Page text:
China has conducted a hover and risk variance test on a model as the country's first Mars rover, while engineers prepared the real spacecraft for launch against the red planet in mid-2020.
The mission consists of an orbiter, lander and rover and aims to become the first Chinese spacecraft to reach Mars after lifting aboard a long March 5 rocket – the country's most powerful launch device – during a several-week window opening in July 2020.
The mission will be launched from the Wenchang Space Center on Hainan Island, China's latest space port.
China invited ambassadors and envoys from 19 countries, including the European Union, the African Union, France, Italy and Brazil, to visit a test rig in northern China's Hebei province on November 14 to see a ground test of the Mars lander. The demonstration tested the rover's ability to hover and independently avoid obstacles during descent under reduced gravity conditions, similar to those on Mars, according to China's space administration.
Billed by China as the public who unveiled the Mars mission, the event checked last week's lander design, the Chinese Space Agency said.
If it starts next summer, the mission will reach Mars in early 2021 and release the landing module to enter the Martian atmosphere. After landing, the rover will drive off a ramp to begin exploring the surface with a suite of scientific instruments.
The environs will be about Mars to provide communication relay support for the rover and conduct their own scientific measurements.
The orbiting module has high- and medium-resolution cameras, a radar instrument for examining the structure of the Martian sub-surface, a spectrometer for analyzing minerals in the Martian crust, and sensors to collect data on the interaction between the red planet's severe magnetosphere and solar wind.
Designed for three months of operation after arriving in Mars, Rover carries its own cameras and a radar to study underground layers during the mission's landing site, along with a spectrometer and a Mars weather station, according to the National Space Science Center at the Chinese Academy of Sciences.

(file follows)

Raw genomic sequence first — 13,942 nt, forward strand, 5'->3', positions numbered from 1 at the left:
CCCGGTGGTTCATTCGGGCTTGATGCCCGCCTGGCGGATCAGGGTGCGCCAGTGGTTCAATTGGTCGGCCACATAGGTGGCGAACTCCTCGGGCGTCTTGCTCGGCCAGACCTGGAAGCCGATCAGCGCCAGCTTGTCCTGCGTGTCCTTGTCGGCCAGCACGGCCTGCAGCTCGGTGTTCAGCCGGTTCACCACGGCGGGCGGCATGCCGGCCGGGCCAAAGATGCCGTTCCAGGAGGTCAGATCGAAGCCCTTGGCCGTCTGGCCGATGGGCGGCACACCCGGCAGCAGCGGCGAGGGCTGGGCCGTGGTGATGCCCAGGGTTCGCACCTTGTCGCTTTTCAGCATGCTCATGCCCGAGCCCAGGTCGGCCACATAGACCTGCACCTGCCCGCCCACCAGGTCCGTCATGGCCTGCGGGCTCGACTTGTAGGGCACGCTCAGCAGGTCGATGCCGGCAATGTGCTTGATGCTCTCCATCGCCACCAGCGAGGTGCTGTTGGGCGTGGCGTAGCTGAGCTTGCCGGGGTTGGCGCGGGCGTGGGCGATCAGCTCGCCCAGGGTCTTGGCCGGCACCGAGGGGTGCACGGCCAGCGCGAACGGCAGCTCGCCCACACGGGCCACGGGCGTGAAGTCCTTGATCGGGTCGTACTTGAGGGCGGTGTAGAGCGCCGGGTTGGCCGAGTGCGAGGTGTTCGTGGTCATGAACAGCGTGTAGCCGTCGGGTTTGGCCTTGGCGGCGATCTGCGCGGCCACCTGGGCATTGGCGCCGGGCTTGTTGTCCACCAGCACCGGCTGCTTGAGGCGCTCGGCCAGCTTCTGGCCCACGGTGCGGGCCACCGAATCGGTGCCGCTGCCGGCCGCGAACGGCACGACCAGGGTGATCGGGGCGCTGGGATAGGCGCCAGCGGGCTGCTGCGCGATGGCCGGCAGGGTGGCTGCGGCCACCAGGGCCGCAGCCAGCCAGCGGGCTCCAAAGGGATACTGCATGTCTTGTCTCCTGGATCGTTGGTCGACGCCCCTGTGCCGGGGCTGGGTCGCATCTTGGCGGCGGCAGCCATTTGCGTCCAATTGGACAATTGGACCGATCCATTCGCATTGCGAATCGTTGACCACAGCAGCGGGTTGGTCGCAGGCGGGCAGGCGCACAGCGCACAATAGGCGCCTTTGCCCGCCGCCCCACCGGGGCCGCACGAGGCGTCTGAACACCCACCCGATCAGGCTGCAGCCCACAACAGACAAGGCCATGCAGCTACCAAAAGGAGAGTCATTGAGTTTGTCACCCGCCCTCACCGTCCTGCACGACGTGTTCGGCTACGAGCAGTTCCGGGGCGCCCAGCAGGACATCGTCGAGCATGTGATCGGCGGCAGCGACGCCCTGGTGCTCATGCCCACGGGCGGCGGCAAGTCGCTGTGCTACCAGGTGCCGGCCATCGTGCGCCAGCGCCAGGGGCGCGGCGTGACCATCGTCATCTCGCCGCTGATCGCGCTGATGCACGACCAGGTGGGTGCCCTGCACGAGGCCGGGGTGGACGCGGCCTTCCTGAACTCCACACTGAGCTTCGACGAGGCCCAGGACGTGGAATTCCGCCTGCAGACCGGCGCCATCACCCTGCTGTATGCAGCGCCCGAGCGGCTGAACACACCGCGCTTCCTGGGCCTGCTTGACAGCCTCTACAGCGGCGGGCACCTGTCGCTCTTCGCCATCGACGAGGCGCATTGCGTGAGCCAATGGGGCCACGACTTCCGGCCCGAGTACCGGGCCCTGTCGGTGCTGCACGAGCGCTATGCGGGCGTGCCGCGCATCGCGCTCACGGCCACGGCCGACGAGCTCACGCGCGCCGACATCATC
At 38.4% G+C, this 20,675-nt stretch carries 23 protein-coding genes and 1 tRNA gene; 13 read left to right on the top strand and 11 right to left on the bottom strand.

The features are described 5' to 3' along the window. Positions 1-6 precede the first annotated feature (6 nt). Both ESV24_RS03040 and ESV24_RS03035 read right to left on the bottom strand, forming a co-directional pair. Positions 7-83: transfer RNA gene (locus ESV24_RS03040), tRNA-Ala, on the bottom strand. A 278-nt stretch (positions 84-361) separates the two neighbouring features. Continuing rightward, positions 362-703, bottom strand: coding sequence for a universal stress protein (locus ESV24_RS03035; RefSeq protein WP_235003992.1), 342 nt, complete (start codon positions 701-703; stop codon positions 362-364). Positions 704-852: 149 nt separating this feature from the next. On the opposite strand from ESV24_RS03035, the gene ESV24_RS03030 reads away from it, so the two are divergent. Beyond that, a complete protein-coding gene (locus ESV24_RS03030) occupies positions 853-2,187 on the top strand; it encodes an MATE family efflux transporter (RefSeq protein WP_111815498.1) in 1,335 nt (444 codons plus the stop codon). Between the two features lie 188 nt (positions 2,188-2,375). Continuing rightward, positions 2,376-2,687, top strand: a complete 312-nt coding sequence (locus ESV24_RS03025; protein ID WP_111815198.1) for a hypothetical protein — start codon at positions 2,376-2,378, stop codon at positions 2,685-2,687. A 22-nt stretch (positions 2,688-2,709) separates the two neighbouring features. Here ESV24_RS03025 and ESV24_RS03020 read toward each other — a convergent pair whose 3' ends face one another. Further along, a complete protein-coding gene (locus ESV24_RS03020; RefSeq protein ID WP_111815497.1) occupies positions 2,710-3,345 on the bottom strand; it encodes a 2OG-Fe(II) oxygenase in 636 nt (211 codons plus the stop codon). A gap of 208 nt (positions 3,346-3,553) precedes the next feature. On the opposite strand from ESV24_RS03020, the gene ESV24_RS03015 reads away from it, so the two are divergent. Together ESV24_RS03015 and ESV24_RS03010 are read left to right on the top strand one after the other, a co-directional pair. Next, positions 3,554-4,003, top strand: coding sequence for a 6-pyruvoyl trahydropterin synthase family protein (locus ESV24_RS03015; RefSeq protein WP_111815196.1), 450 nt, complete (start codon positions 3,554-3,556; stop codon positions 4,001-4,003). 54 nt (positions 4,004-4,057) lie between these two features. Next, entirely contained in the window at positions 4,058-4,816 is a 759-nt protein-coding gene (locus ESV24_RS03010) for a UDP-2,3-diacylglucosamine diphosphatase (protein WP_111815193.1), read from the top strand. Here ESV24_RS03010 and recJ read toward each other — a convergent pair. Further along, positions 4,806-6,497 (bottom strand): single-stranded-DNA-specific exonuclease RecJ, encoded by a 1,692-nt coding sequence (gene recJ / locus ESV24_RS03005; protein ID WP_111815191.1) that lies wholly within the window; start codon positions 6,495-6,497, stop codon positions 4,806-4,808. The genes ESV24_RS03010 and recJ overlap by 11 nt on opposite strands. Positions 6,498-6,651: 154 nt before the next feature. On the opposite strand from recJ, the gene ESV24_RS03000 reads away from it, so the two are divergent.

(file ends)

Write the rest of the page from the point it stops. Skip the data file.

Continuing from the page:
China started the development of the Mars mission in 2016.
It will be the country's second attempt to reach Mars with a robot probe, following the Yinghuo 1 orbit, which was stranded in the earth orbit after its launch as a piggyback payload on Russia's failed Phobos-Grunt mission.
China has landed two robot ships on the moon and plans to launch a third lunar landing next year to attempt the first lunar missions in more than 40 years.
Like the Mars mission, Chang & # 39; s 5-month re-commissioning mission will be launched on Long March 5, one of the most powerful rockets in the world and the heaviest in China's inventory of launch vehicles.
While the Mars runway and rover that will be launched next year will carry exclusively Chinese payloads, officials used the Nov. 14 test to ensure the country's cooperation with other countries on space projects.
According to a CNSA statement, China has signed more than 140 space cooperation agreements with 45 countries and international organizations.
Ocean-Satellite Ocean China and the China Seismo-Electromagnetic Satellite were launched by China last year in collaboration with scientists from France and Italy, respectively, to collect climate measurements and detect precursor signals that can help predict earthquakes. China has developed a series of Earth observation satellites in cooperation with Brazil, and Germany, the Netherlands, Sweden and Saudi Arabia contributed to China's lunar mission for Chang'e 4.
China has invited international proposals for small scientific instruments that can fly to the moon on the robot mission Chang & # 39; e 6 2023. Earlier this month, Chinese and French space officials signed an agreement to fly a French instrument on the mission Chang & # 39; e. to measure the transport of volatile substances, such as water molecules, in moon dust.
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